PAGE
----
My youngest daughter – MicroGast as she’s called here – has just been diagnosed with coeliac disease – a complete intolerance to gluten. This is not your common or garden wheat intolerance. This is the real deal. Ever since she was weaned nearly 18 months ago it turns out that a lot of the food she loves has been doing terrible things to her insides resulting in what we thought was a distinctly dodgy digestive system and that eventually we realised was just not normal.

So, in a few weeks time she will have a biopsy to confirm the diagnosis and when that happens she must go gluten-free. Forever. Even so, it will take several months, and possibly even a year, before her guts recover and the symptoms disappear.

The irony is that before that biopsy she must continue to eat wheat like it’s going out of fashion in order not to skew the test results. We have been feeding her all manner of wheat-based delights that will probably never grace her plate again in the years to come. It feels wrong to be poisoning your baby by design, but that’s what the doctors tell us we must do.

Introducing a gluten-free diet into the family is pretty low down the list of things I planned to achieve in food this year. I know that the rest of us can eat what we like (for now – we will probably all need testing as the disease has a genetic link) but we want to make sure that we adjust our lifestyles to accommodate where possible.

It’s a challenge to be sure, not least because there seems to be gluten in a lot of foodstuffs you would never expect. And if it doesn’t contain gluten it might have been made in a factory that also handles wheat, so is it worth the risk?

There’s going to be even more home cooking than normal.

Last night, in an attempt to lighten the mood and to normalise the situation I brought home a pack of gluten-free wholemeal  ‘flour’ to bake a loaf.  This was exciting – a whole new world of baking to enjoy!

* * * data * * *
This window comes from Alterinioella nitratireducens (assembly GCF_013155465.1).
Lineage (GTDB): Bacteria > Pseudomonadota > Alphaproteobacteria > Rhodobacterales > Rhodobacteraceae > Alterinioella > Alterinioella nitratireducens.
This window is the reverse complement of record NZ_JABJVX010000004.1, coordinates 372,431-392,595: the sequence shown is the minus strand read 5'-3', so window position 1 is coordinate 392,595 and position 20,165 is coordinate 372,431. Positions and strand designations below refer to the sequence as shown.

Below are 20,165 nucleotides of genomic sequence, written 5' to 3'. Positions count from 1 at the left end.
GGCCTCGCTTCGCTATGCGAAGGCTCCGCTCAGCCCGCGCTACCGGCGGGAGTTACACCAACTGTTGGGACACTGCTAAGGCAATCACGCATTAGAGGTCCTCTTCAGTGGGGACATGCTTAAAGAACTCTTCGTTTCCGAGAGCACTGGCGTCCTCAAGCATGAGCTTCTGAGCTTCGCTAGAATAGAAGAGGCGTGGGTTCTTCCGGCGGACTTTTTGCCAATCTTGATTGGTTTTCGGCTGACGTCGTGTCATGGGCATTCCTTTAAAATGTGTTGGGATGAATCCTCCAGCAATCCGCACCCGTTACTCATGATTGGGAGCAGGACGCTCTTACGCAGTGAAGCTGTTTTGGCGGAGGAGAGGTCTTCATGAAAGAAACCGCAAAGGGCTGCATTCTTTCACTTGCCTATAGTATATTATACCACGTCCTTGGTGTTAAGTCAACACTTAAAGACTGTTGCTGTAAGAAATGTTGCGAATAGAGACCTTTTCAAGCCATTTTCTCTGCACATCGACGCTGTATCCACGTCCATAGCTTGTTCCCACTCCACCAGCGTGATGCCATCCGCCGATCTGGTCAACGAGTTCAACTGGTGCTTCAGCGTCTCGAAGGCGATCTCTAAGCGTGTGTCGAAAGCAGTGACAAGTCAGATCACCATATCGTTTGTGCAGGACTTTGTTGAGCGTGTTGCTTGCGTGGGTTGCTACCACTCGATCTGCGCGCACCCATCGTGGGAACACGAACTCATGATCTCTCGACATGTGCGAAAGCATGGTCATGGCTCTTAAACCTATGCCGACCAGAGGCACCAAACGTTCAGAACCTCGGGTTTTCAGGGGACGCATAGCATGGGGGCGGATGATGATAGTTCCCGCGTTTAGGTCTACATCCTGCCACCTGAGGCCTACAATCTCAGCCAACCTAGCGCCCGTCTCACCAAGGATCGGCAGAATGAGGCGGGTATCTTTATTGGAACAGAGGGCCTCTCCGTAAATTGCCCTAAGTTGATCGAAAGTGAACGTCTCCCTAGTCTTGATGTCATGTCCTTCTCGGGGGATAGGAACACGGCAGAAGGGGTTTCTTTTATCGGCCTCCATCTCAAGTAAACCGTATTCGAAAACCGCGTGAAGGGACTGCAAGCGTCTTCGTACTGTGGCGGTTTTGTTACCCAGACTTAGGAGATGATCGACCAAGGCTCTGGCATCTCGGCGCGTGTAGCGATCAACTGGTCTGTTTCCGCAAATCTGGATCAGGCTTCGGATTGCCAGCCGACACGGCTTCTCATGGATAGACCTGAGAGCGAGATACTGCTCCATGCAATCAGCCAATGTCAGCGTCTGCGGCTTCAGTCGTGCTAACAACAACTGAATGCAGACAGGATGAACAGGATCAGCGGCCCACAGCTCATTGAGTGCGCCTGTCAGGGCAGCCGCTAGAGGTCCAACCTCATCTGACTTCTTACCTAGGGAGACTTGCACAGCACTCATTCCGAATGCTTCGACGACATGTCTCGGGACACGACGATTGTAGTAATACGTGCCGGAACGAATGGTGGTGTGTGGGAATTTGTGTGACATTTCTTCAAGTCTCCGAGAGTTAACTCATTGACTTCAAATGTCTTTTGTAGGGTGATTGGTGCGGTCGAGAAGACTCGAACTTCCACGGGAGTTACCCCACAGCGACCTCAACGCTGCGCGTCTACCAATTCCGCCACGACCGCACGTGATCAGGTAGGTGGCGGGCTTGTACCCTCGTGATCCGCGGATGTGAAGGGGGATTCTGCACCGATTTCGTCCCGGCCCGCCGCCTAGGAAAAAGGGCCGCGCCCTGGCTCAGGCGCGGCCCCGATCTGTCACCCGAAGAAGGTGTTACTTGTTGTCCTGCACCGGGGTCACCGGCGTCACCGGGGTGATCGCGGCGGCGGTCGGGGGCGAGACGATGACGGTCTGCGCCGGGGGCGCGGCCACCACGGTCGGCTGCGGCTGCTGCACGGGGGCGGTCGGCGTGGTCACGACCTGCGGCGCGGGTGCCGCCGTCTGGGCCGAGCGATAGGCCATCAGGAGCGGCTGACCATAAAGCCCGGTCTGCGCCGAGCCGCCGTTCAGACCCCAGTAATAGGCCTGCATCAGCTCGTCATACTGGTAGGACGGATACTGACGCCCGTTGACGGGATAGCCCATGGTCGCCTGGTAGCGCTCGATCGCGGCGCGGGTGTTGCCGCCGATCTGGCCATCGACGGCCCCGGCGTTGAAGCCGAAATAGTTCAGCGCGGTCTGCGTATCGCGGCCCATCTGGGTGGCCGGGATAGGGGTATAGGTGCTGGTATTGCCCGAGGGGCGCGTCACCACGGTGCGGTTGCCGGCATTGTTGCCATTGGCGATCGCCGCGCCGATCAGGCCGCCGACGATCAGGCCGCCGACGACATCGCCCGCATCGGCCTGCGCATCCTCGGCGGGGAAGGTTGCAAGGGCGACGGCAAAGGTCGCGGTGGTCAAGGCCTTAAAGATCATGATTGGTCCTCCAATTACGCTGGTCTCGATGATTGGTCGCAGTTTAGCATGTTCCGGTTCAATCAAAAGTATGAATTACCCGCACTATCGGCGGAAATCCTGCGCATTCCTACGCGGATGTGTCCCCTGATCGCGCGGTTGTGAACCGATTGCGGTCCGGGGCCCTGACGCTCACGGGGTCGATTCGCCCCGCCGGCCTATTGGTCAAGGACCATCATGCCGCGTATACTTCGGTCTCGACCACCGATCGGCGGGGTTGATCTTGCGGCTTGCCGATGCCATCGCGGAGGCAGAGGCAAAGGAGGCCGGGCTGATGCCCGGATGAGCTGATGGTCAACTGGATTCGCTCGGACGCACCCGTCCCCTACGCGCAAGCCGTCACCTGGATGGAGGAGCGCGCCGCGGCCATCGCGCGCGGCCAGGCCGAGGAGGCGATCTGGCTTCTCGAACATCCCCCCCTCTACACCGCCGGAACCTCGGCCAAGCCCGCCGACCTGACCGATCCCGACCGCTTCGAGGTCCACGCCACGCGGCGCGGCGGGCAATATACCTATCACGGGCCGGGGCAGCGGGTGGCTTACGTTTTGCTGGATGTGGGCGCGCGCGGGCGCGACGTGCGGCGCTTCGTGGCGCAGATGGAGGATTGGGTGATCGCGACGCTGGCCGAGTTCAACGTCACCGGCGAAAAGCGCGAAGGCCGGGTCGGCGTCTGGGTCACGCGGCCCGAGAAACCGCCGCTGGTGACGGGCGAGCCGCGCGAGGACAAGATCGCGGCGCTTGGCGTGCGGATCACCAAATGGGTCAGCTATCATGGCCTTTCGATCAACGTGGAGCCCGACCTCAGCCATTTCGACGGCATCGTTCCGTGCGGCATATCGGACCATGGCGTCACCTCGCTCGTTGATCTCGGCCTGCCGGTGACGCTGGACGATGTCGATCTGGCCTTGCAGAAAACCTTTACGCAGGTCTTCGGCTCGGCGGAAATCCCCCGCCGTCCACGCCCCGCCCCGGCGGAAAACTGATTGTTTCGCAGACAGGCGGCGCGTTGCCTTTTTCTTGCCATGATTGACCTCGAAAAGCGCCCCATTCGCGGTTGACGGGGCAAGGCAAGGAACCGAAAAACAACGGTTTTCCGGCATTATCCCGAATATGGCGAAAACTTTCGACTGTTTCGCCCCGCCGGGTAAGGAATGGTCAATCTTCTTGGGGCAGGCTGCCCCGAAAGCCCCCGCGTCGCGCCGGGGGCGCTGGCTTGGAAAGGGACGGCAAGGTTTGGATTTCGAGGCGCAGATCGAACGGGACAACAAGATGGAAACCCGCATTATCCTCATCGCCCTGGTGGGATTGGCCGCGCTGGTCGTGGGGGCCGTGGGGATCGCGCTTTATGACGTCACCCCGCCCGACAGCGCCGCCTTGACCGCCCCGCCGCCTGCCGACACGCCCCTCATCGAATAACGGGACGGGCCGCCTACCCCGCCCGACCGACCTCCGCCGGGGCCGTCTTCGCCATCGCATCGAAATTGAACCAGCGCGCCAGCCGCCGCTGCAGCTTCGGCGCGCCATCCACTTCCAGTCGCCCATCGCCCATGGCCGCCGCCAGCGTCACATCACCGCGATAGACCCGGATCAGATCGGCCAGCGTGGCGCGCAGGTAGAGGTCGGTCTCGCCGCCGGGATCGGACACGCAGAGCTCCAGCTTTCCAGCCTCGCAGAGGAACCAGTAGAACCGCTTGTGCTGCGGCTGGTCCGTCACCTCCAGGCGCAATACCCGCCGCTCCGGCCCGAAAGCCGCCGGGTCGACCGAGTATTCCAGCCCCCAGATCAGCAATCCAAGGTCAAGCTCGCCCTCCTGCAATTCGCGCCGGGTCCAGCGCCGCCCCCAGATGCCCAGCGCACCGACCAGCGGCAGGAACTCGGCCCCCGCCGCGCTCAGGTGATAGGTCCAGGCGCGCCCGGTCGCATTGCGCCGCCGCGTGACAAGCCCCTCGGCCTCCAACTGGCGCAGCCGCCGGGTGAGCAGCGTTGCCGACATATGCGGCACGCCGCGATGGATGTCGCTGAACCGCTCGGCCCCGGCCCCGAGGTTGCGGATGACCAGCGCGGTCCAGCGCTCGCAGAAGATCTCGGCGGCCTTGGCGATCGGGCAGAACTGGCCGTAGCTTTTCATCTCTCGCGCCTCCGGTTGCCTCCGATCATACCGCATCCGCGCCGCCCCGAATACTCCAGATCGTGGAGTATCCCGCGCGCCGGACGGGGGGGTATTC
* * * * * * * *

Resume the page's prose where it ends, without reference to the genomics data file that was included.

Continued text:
For the first attempt I decided to go for a bread machine baked loaf. There was a recipe on the back of the flour pack and so I decided to go with that. This was no normal bread recipe. It had eggs in it. And vinegar.

The bread machine was fired into life. It churned and kneaded for a while, then paused to allow the dough (if I can call it that – it was a distinctly grey-looking slop) to rise.

An hour later, my yeast curse appeared to be striking again. There was not a whole lot of rising going on. Hopes of cheering ourselves up by proving to ourselves that this gluten-free lark was going to fun were looking unlikely.

The beauty of the breadmaker is that even if you have lost interest in the whole idea, and I’m known for throwing my toys out the pram when cooking goes wrong, you can just walk away and let the beast do its stuff.

An hour of grumpiness later, the loaf was ready. It was with a fairly heavy heart that I tipped it out of the tin. It was grey and the crust looked plastic.  Suddenly I felt even sorrier for my poor daughter who was going to have to eat this muck for the rest of her life.

I tried to tear off a chunk, but it didn’t really behave like bread. It crumbled, more like a cake. Come to think of it, it smelt a lot like a cake as well. Not surprising with all those eggs.

Did it taste like a cake?

Not exactly, but it was surprisingly good. The closest thing I can compare it to is the brioche muffins that Mrs G made a couple of months ago. This is a compliment indeed as Mrs G’s muffins are a wonder of the modern age.

“Not bad is it?” I said to Mrs G, or more accurately “Mmmf baf ifih?” as I was enjoying it so much I didn’t stop eating.

“Snoff reog breh oh,” said Mrs G which I think meant “it’s not really bread though”. This was true, but it’s was a pretty fine substitute and one that I was already imagining toasted, buttered or turned into stuffing.

The next morning I slipped some into the kids’ breakfast. “Try this bread,” I smiled.

There were suspicious looks, after all no one wants to eat grey food. After a few seconds of cautious sniffing a few nibbles took place, then a smile, and then it was all gone. It wasn’t quite so successful on the lady of the moment who threw hers on the floor, but as that fate can befall even the nicest of food without any warning I didn’t take this as a bad sign.

So, gluten-free experiment number one was a success of sorts. Since then I’ve had a slice with some butter (nice) and turned the rest into a sage and onion stuffing (indistinguishable from the real thing). Suddenly, I don’t feel so bad about this after all. There’s a long way to go and the organisation that will have to be put into keeping a wheat-free environment is yet to be comprehended.

Being a lazy gastronome is going to be a whole lot harder, but no less fun.